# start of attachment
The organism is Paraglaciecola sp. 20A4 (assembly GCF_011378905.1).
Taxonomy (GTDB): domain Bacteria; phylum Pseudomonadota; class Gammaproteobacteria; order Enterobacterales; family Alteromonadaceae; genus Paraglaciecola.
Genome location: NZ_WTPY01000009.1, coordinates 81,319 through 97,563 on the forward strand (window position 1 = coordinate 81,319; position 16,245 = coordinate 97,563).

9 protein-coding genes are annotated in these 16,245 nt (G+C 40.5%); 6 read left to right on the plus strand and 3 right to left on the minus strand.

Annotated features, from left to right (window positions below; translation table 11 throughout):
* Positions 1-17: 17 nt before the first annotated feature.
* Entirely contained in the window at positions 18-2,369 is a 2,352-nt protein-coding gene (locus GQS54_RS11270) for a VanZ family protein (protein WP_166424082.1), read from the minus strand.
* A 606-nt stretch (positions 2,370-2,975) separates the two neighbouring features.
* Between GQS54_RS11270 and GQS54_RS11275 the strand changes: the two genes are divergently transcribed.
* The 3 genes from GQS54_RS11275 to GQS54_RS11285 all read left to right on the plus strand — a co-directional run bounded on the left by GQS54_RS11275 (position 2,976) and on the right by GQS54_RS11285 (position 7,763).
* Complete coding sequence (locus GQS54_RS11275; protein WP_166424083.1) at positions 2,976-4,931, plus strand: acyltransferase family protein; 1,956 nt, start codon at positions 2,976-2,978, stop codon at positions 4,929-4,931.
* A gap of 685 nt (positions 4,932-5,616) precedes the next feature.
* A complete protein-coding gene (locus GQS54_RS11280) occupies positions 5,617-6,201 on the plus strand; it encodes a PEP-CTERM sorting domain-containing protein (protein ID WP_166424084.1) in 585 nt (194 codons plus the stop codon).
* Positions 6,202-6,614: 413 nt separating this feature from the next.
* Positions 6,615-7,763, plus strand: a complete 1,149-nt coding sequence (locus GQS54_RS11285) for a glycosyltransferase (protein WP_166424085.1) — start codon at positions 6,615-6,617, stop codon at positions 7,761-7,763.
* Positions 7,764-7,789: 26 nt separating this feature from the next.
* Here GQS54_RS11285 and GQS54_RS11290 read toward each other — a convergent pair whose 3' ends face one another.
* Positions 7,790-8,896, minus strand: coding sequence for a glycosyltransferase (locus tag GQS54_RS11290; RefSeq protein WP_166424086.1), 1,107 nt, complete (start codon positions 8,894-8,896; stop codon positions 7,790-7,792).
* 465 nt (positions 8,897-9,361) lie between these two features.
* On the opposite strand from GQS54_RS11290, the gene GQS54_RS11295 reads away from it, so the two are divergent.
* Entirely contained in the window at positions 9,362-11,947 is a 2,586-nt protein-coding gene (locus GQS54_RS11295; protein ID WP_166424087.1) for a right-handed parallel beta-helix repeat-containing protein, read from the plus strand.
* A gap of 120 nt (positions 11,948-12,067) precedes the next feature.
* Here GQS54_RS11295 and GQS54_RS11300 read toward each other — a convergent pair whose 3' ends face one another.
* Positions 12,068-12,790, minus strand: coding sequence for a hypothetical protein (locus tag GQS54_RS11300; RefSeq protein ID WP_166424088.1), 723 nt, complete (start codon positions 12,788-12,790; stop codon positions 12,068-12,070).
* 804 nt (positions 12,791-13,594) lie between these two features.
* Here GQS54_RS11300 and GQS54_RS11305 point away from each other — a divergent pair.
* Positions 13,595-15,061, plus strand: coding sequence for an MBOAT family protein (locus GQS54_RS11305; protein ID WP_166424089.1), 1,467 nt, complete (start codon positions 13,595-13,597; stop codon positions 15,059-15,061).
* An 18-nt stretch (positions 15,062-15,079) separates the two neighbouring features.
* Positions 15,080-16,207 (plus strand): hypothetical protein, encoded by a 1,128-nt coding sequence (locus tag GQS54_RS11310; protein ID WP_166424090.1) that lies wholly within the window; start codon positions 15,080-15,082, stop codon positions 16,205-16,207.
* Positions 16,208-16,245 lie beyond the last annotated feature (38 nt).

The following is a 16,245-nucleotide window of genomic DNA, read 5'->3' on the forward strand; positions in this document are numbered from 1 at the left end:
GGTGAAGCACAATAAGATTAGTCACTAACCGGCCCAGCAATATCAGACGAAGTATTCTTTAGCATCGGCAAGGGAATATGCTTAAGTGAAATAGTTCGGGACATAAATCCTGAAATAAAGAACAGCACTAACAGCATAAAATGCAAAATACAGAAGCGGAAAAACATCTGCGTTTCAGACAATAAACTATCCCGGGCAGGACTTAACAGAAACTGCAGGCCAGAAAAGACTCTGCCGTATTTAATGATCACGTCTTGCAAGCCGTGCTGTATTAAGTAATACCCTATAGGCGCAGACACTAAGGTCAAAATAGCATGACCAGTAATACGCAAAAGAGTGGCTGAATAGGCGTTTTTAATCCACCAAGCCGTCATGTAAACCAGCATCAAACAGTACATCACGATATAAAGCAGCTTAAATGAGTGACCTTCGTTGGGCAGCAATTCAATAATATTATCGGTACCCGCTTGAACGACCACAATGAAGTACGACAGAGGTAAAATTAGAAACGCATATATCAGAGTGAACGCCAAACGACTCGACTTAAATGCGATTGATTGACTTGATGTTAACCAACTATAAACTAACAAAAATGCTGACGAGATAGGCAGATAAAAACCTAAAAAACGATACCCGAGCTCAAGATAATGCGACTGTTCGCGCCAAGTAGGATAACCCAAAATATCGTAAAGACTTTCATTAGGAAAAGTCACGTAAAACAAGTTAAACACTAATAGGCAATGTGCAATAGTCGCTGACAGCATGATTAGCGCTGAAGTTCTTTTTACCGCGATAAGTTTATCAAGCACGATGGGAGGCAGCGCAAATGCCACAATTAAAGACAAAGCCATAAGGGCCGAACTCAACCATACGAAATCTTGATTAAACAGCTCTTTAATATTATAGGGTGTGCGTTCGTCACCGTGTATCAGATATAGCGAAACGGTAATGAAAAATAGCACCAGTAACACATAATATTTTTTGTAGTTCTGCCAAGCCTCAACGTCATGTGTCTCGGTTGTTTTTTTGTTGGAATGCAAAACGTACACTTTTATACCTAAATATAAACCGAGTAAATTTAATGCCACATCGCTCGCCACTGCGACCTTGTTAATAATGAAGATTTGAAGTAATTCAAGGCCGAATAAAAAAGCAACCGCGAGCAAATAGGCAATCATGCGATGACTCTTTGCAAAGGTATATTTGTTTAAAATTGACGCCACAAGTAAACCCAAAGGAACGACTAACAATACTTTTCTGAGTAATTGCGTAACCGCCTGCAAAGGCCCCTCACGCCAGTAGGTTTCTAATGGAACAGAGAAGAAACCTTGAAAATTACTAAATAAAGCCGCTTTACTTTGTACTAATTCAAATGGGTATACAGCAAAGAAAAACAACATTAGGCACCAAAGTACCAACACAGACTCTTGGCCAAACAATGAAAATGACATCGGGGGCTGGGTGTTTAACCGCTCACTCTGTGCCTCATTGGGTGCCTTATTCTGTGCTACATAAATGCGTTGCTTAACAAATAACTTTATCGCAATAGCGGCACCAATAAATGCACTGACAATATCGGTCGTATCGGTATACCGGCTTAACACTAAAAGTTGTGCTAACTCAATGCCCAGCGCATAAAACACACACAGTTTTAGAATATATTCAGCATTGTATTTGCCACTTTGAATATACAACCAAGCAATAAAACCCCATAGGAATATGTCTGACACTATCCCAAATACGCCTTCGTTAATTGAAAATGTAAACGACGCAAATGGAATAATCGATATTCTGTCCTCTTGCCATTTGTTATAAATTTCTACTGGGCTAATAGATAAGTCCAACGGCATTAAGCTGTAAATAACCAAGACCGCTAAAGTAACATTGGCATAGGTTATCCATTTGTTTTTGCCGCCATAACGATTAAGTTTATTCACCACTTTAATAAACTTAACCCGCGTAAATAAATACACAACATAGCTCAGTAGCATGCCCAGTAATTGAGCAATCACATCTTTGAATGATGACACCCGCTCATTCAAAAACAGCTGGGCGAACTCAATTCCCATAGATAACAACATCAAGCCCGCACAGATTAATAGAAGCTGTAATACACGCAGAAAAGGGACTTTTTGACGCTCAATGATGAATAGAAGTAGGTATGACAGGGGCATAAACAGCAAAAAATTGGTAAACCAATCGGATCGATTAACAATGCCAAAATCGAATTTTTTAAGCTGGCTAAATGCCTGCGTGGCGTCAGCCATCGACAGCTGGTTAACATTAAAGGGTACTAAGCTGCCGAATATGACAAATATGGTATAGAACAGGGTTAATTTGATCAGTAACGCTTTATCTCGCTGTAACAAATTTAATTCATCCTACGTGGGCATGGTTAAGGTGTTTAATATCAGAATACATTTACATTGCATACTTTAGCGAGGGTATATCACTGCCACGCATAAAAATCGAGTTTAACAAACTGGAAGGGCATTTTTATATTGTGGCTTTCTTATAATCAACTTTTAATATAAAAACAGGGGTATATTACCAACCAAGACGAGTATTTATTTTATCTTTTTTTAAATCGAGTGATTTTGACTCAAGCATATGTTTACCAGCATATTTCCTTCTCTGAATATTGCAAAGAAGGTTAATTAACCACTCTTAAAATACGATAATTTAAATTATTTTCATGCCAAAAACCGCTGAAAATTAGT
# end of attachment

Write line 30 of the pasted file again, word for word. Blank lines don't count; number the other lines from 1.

* Positions 16,208-16,245 lie beyond the last annotated feature (38 nt).